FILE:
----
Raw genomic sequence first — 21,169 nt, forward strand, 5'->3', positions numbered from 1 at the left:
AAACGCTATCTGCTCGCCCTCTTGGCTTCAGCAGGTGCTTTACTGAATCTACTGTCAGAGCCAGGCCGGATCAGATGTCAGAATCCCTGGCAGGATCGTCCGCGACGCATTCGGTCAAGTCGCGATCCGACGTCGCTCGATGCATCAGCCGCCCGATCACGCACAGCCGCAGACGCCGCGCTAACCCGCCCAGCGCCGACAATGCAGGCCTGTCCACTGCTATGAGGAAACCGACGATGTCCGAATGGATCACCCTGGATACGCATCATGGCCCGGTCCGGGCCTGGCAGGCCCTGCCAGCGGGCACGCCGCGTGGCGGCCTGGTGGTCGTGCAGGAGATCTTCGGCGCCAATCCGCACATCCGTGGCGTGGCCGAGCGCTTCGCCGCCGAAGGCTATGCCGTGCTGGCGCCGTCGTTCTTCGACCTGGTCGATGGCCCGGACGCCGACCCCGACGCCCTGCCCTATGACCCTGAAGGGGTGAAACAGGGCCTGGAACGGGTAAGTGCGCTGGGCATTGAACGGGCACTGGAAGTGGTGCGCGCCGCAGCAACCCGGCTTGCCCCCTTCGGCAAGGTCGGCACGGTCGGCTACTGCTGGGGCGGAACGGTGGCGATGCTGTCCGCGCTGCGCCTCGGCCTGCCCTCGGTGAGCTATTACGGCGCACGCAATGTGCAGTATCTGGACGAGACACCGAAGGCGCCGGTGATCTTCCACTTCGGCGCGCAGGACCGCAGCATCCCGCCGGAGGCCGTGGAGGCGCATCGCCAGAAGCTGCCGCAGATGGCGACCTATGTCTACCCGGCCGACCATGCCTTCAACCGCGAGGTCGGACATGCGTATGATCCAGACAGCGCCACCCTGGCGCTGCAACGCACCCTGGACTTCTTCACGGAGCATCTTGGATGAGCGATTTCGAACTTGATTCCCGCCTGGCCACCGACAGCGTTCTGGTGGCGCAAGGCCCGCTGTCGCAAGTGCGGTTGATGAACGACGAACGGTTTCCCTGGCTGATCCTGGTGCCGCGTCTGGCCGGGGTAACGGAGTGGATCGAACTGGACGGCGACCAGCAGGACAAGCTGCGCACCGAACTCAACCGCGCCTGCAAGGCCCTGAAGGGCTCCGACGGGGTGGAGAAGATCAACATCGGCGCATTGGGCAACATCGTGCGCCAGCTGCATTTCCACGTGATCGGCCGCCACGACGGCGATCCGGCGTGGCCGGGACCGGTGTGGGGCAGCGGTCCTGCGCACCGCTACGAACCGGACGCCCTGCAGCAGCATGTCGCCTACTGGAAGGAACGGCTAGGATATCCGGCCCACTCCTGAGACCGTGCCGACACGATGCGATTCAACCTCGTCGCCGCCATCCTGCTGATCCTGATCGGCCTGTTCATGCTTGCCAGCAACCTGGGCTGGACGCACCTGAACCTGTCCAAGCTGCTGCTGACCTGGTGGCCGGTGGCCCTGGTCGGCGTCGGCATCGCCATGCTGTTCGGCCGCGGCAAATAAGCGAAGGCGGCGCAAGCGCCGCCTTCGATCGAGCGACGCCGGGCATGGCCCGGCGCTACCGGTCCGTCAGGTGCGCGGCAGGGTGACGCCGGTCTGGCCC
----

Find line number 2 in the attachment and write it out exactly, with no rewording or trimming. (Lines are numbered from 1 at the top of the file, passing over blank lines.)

AAACGCTATCTGCTCGCCCTCTTGGCTTCAGCAGGTGCTTTACTGAATCTACTGTCAGAGCCAGGCCGGATCAGATGTCAGAATCCCTGGCAGGATCGTCCGCGACGCATTCGGTCAAGTCGCGATCCGACGTCGCTCGATGCATCAGCCGCCCGATCACGCACAGCCGCAGACGCCGCGCTAACCCGCCCAGCGCCGACAATGCAGGCCTGTCCACTGCTATGAGGAAACCGACGATGTCCGAATGGATCACCCTGGATACGCATCATGGCCCGGTCCGGGCCTGGCAGGCCCTGCCAGCGGGCACGCCGCGTGGCGGCCTGGTGGTCGTGCAGGAGATCTTCGGCGCCAATCCGCACATCCGTGGCGTGGCCGAGCGCTTCGCCGCCGAAGGCTATGCCGTGCTGGCGCCGTCGTTCTTCGACCTGGTCGATGGCCCGGACGCCGACCCCGACGCCCTGCCCTATGACCCTGAAGGGGTGAAACAGGGCCTGGAACGGGTAAGTGCGCTGGGCATTGAACGGGCACTGGAAGTGGTGCGCGCCGCAGCAACCCGGCTTGCCCCCTTCGGCAAGGTCGGCACGGTCGGCTACTGCTGGGGCGGAACGGTGGCGATGCTGTCCGCGCTGCGCCTCGGCCTGCCCTCGGTGAGCTATTACGGCGCACGCAATGTGCAGTATCTGGACGAGACACCGAAGGCGCCGGTGATCTTCCACTTCGGCGCGCAGGACCGCAGCATCCCGCCGGAGGCCGTGGAGGCGCATCGCCAGAAGCTGCCGCAGATGGCGACCTATGTCTACCCGGCCGACCATGCCTTCAACCGCGAGGTCGGACATGCGTATGATCCAGACAGCGCCACCCTGGCGCTGCAACGCACCCTGGACTTCTTCACGGAGCATCTTGGATGAGCGATTTCGAACTTGATTCCCGCCTGGCCACCGACAGCGTTCTGGTGGCGCAAGGCCCGCTGTCGCAAGTGCGGTTGATGAACGACGAACGGTTTCCCTGGCTGATCCTGGTGCCGCGTCTGGCCGGGGTAACGGAGTGGATCGAACTGGACGGCGACCAGCAGGACAAGCTGCGCACCGAACTCAACCGCGCCTGCAAGGCCCTGAAGGGCTCCGACGGGGTGGAGAAGATCAACATCGGCGCATTGGGCAACATCGTGCGCCAGCTGCATTTCCACGTGATCGGCCGCCACGACGGCGATCCGGCGTGGCCGGGACCGGTGTGGGGCAGCGGTCCTGCGCACCGCTACGAACCGGACGCCCTGCAGCAGCATGTCGCCTACTGGAAGGAACGGCTAGGATATCCGGCCCACTCCTGAGACCGTGCCGACACGATGCGATTCAACCTCGTCGCCGCCATCCTGCTGATCCTGATCGGCCTGTTCATGCTTGCCAGCAACCTGGGCTGGACGCACCTGAACCTGTCCAAGCTGCTGCTGACCTGGTGGCCGGTGGCCCTGGTCGGCGTCGGCATCGCCATGCTGTTCGGCCGCGGCAAATAAGCGAAGGCGGCGCAAGCGCCGCCTTCGATCGAGCGACGCCGGGCATGGCCCGGCGCTACCGGTCCGTCAGGTGCGCGGCAGGGTGACGCCGGTCTGGCCC